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War in Iraq: Iraqi Defectors Afraid of Retaliation from Saddam

Aired April 1, 2003 - 01:00   ET


AARON BROWN, ANCHOR: We know many of you particularly in the west are coming off the night shift whatever you happen to be doing. Maybe just joining us. Here's a recap of the day's developments from Wolf Blitzer.

WOLF BLITZER, CNN CORRESPONDENT (voice-over): In central and southern Iraq, the battle lines shift as the allies fight to position themselves for an assault on Baghdad.

South of the capital, CNN's Walter Rodgers with the U.S. Army's 7th Cavalry says Iraqi Republican Guard units are holed up at Al Hillah and another nearby city and appear to be baiting U.S. forces to enter those towns and fight.

Rodgers reports the 3rd Infantry is regularly calling in air support against nearby Republican Guard.

In Baghdad and the surrounding area, intense air strikes on key government sites, including a palace and the information ministry.

In the south, U.S. and British forces battle their way through Najaf. Nasiriyah, al Samawah, where U.S. officials say 100 members of what they described as a terrorist squad were captured and 50 Iraqi soldiers were taken prisoner.

Just north of Nasiriyah, U.S. Marines stage early morning raids looking for Ali Hassan al Majid, known as Chemical Ali, Saddam Hussein's cousin, accused of killing Kurds with chemical weapons 15 years ago. He commands Iraqi forces in the south.

CNN is told Chemical Ali has been spotted but not yet been caught.

In Basra, British forces claim control of the western part of the city, say they've captured five senior Iraqi paramilitary. But also say Iraqi militias are firing mortar rounds indiscriminately in the city.

British commanders still optimistic that Basra will be theirs.

UNIDENTIFIED MALE: We're targeting the Ba'ath Party regime in Basra in particular and Al Zubayr as well and we're targeting the military who they are controlling. BLITZER: In the north, just east of Mosul, Iraqi troops entrenched on a ridge line near the town of Kalaf, struck by precision bombs from two U.S. F-14 Tomcats.

Wolf Blitzer, CNN, Kuwait City.


BROWN: It's an overview of the day.

A couple of stories that are going to be around for awhile and we'll probably see more and more of them as the war goes on. There was this terrible incident where seven civilians were shot when they failed to stop at a roadblock or a checkpoint.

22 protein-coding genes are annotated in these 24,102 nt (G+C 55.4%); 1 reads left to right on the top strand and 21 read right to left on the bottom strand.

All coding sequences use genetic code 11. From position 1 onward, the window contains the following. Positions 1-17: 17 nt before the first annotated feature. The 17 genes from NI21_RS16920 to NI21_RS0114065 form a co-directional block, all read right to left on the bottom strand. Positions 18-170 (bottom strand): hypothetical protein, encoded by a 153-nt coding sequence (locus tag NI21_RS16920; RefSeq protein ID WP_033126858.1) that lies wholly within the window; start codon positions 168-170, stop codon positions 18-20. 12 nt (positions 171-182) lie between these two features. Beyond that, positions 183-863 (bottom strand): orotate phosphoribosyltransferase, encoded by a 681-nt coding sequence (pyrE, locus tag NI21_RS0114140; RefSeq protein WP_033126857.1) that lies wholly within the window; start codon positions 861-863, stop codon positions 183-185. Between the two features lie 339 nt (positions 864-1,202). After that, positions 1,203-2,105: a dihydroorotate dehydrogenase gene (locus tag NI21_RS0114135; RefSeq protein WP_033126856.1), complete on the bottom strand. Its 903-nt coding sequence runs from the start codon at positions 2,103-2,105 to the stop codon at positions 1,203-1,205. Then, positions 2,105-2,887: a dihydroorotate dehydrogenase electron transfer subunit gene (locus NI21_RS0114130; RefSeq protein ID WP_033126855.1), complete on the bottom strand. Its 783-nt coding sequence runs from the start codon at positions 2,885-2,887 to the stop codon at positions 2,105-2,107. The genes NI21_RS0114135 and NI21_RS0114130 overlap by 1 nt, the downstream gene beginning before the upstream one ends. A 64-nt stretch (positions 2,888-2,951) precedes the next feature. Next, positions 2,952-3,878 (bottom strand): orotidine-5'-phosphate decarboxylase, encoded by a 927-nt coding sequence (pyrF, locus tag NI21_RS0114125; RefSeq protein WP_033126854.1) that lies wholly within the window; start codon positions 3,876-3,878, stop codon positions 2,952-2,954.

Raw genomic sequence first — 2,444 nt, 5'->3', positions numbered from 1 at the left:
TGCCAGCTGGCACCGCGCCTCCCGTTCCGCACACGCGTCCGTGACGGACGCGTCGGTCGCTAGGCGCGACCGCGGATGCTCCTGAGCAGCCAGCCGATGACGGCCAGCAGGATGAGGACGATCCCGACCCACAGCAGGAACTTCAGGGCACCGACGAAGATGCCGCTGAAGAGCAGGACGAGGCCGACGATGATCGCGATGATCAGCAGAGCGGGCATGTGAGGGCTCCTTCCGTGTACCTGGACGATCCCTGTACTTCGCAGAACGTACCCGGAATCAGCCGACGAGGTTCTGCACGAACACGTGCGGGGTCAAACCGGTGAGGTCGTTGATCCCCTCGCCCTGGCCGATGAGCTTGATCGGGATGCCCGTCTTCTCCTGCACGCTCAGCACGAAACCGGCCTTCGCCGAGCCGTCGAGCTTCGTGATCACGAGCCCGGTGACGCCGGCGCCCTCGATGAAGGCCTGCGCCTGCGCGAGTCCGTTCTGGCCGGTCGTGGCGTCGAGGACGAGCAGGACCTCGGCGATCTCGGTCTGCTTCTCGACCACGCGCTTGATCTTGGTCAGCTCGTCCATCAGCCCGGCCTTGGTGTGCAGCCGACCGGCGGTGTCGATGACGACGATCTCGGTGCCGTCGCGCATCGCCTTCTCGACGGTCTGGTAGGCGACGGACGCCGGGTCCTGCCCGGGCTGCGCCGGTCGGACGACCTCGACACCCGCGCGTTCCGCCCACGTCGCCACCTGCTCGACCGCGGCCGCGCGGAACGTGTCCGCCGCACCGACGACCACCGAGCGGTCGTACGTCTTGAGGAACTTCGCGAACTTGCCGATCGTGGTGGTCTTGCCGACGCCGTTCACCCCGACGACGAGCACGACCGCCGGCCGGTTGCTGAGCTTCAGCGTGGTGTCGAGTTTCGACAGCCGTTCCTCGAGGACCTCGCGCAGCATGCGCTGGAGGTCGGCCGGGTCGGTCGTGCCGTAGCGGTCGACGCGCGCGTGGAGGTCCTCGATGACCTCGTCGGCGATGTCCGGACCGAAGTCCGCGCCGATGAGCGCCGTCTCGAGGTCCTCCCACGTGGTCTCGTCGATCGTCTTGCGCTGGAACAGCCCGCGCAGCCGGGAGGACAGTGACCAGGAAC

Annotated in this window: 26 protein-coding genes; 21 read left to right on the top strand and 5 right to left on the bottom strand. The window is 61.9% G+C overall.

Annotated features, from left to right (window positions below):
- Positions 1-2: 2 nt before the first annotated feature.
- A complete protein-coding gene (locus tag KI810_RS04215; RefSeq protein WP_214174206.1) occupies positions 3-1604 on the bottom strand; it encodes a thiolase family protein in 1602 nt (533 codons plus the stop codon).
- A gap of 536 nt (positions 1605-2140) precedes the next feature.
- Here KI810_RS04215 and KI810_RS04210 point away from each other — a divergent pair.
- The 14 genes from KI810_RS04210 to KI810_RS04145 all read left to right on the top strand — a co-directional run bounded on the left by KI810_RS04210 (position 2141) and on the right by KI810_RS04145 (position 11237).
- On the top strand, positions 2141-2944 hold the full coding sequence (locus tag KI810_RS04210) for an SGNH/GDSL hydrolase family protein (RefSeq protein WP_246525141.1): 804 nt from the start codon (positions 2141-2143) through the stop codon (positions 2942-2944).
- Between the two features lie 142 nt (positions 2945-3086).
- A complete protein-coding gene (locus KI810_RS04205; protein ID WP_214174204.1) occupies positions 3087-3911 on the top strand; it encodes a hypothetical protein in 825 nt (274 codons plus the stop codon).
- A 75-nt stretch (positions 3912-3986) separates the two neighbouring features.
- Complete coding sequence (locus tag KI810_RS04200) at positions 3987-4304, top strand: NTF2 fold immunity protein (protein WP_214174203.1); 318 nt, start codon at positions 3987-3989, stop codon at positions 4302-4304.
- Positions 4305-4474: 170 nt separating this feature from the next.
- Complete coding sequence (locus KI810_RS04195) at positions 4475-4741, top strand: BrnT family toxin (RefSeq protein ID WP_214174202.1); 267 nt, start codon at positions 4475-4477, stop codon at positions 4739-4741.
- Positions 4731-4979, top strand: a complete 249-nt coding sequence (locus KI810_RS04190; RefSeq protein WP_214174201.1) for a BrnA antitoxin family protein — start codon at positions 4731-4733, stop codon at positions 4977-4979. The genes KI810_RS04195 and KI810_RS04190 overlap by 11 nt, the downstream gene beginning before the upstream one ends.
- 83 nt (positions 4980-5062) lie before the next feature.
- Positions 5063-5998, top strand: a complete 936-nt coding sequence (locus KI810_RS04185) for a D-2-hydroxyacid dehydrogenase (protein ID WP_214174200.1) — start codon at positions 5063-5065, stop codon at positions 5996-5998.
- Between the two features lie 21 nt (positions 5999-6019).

And there's a dispute over whether or not warning shots were fired. The "Washington Post" is reporting that they were not. Centcom says it's investigating. Anyway, there's that. Apparently there's been another one of those.

Chris Plante is on duty at the Pentagon, again, for us. So Chris, update as you can on the new one and the rest.

CHRIS PLANTE, CNN CORRESPONDENT: Well, the new one is a report that just came out a couple of minutes ago. It's a Reuters report. It says that one man was shot at a checkpoint. It appears now that he was unarmed.

Presumably, based on what we know at this point, which is very little, he did not stop when asked to stop. This is an area where on Saturday four U.S. troops from the 3rd Infantry Division were killed in a car bombing. It was obviously a very disturbing episode to the U.S. military there.

Earlier today, a tragic incident, at least seven people killed -- Pardon me -- At least seven people killed when they approached a checkpoint. They were apparently reported to stop. They did not stop. It is unclear whether warning shots were fired. It is clear that shots were fired, however, and at least seven to ten people were killed in that incident.

James Wilkinson, who is a spokesman for the central command in Doha, had this to say about it.


JAMES WILKINSON, SPOKESPERSON, CENTCOM: This is a sad and tragic incident and it is really terrible that innocent people have died. I will point out that this is a byproduct -- the new security measures we've had to put in place are a byproduct of the regime's tactics of terrorism. They have now called for terrorist attacks both in the United States and the United Kingdom. They continue to, as the report said just before, they continue to attack their own citizens who try to flee.

And so it's a sad and tragic incident and it's unfortunate it had to happen. But all such incidents like this are the fault of the regime.


PLANTE: Also, Aaron, there was this crash as you just mentioned aboard the USS Constellation of a U.S. Navy S-3 Viking aircraft. It is an in-flight refueling aircraft, this particular plane was.

It made a landing, a complete landing aboard the aircraft carrier and was expected to taxi over to the right. It instead apparently veered to the left and went off the side of the ship. Not clear if there was a problem with the brakes or another mechanical problems, but the two pilots ejected. And we see their search and rescue helicopter landing here on the deck of the ship.

One sailor aboard the ship had this to say about it.


UNIDENTIFIED MALE: I saw the wreckage and hovered over the wreckage and we looked for the survivors. First we did not see any survivors. And then we saw two survivors. Baxter Diaz (ph) was our hoister operator in the back. He saw the two survivors. And about the same time, one of them came up on the radio and told us that he was right behind us.


PLANTE: Now, this was apparently the very last plane to be landing on the ship that day, earlier today. This S-3 is an in-flight refueler, as I said. It generally flies to the northern Persian Gulf. It gives airplanes, F-14s and F-18s, a drink of fuel before they go into Iraq. And if they need more gas on the way back they hover along the border there and give them more fuel.

So therefore, they're always the last plane back to the ship. This was, in fact, the last plane back. Drove off the side of the plane -- drove off the side of the ship, rather.